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A geyser installation gone wrong

A Geyser Installation gone wrong


Article and Photo Supplied* 

The following article was submitted to the PIRB and does not carry information from the PIRB/or are endorsed by the PIRB in any way*


“If you Have Money to Throw Away, Carry On!”

Unqualified people doing plumbing work may come cheap and one will end up paying more in the long run. If you have money to throw away carry on!

But an unqualified person installing a geyser is irresponsible on the part of the homeowner as this can be a potential bomb. As the homeowner the law is clear, any installation done in ones home is the homeowner’s responsibility. Sure, one cannot do the installation but you must ensure, and this includes insurance company plumbers, that the installer is qualified. Qualified, being he/she has completed an apprenticeship/learnership and passed a trade test.

Confirmation of this can be done on the PIRB.CO.ZA website. No one may install a geyser if they are not registered with the Plumbing Industry Registration Board (PIRB). They will supply a certificate of compliance (CoC) to you or to the insurer. Best you have a copy as well as the insurance company. A certificate from the local authority is a certificate of completion between plumber and municipality, not compliance as provided by PIRB which is between plumber and homeowner.

Here is an example of a recent installation and the comments from the manufacturer. NB it is the installation that is the problem not the geyser!

Gives an idea of  how one can be placing the lives of one’s family at risk, never mind the fact that the insurer will not pay out.

Here are the comments from a manufacturer:

Yes, I would not sleep in that house with that installation. It is potentially a bomb.

 The following is very dangerous:


  1. The safety valve that is in the top of this geyser should be plumbed out with a 22mm metallic pipe directly to the outside of the building with no obstruction. SANS 10254 allows for 2 x 45 degree bends on such installation. In this example it is clearly a 15mm copper pipe that goes into a 90-degree bend and then t’s into a pex pipe in conjunction with the relief valve – very illegal and dangerous.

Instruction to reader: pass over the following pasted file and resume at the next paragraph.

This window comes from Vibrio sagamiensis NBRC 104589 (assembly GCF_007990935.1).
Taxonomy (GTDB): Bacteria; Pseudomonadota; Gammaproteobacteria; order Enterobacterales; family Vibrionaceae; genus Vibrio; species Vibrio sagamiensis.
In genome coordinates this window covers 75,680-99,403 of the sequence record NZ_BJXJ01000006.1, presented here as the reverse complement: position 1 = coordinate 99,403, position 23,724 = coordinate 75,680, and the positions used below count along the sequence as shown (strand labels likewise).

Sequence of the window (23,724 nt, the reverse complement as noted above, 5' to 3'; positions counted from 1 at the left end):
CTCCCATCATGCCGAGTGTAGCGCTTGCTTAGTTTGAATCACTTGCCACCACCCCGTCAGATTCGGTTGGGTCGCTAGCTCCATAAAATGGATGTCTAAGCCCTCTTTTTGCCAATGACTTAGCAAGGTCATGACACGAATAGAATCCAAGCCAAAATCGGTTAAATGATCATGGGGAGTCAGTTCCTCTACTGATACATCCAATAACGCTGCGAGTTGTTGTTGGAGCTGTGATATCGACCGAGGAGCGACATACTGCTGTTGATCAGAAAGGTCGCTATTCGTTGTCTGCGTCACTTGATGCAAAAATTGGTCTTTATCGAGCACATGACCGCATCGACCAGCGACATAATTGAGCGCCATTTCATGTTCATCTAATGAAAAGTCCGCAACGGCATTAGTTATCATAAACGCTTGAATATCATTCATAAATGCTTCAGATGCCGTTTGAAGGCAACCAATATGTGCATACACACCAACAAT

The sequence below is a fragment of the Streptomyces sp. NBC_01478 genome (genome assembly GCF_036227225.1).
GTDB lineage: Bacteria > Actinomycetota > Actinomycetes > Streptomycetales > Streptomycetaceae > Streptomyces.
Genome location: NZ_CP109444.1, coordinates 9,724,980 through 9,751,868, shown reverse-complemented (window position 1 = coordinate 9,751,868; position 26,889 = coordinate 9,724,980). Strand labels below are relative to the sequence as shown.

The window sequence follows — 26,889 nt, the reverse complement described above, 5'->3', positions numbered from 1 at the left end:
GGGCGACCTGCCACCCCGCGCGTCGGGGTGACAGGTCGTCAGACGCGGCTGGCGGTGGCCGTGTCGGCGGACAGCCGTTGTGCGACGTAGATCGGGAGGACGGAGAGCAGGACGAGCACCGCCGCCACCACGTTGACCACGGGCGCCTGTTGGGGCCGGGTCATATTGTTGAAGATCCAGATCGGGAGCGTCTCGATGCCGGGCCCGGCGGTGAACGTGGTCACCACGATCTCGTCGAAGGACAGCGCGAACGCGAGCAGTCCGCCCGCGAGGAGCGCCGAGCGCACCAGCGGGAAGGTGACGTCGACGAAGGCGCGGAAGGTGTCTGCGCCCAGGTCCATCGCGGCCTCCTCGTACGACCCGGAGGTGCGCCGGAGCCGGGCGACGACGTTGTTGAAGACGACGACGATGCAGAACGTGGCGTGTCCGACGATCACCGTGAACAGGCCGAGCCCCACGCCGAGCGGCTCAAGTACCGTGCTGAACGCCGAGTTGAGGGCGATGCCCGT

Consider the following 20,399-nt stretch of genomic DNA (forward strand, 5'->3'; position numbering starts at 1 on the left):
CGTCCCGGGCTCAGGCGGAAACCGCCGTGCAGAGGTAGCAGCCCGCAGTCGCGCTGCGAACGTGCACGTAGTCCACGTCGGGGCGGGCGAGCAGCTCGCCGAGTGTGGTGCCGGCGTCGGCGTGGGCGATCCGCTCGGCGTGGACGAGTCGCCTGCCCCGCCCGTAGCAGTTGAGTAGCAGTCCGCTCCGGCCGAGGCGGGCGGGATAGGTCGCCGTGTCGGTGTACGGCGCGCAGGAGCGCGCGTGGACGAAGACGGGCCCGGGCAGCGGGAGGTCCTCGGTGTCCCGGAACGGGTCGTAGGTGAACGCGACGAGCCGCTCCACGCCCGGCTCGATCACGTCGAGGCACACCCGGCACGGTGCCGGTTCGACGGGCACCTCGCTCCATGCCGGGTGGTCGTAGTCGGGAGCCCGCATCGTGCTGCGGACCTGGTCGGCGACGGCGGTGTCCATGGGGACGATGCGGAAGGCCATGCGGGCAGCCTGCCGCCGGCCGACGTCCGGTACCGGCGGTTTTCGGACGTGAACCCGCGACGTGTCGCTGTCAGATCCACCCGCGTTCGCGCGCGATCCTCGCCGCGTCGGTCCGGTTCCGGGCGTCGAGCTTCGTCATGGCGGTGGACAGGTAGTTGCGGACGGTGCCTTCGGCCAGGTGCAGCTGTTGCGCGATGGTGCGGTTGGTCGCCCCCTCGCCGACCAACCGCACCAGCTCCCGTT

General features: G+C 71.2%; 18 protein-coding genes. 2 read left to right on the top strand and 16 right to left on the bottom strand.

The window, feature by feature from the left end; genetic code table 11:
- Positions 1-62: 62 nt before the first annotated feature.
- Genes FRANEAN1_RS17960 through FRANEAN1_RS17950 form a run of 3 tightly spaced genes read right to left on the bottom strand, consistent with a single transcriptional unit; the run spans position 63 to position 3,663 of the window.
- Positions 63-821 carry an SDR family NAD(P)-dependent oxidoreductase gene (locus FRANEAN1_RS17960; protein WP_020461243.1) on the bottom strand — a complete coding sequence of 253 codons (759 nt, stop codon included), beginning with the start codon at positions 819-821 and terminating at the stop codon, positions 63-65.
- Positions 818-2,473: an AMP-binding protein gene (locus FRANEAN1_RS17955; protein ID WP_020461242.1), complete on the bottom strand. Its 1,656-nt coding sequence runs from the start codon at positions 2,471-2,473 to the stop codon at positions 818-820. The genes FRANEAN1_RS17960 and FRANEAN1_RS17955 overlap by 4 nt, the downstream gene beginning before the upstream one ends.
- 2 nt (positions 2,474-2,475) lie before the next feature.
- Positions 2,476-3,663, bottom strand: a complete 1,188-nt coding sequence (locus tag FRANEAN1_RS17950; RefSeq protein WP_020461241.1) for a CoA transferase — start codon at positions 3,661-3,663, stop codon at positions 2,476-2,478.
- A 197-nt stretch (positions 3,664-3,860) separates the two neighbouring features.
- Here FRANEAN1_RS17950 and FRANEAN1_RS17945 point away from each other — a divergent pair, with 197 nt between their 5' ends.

2. The scariest part of this installation is the fact that there is a shut-off valve that has been closed. Should this geyser overheat or over pressurise, the shut-off valve would prevent the safety valve to function
  3. The vacuum breakers are not at least 300mm above the tank. This is not dangerous, but will possibly cause damage to the tank and shorten its lifespan.


In this installation – should the thermostat fail, the geyser will boil, over-pressurise and ultimately burst. At least there is a thermal cut off fuse inside the thermostat that will cut electricity to the element should the tank start boiling.

 If the pressure reducing valve fails, the geyser’s safety valve would also not be able to de-pressurise through the safety valve as it is blocked by the shut off valve.

 The illegal shut off valve is also restricting the Cobra Masterflo 2 valve from relieving excess pressure from the tank. As the tank heats the water inside it expands and the valve drips out up to 1 litre per day to make sure the geyser stays within operational pressure.

 This installation is extremely dangerous and entirely to blame on the very poor installation. The safety aspects is completely bypassed.

In the clip from Myth Busters above, both the safety valve was blanked off, as is the case here and they bypassed the thermal fuse. Luckily the thermal fuse in SA geysers will prevent boiling. 


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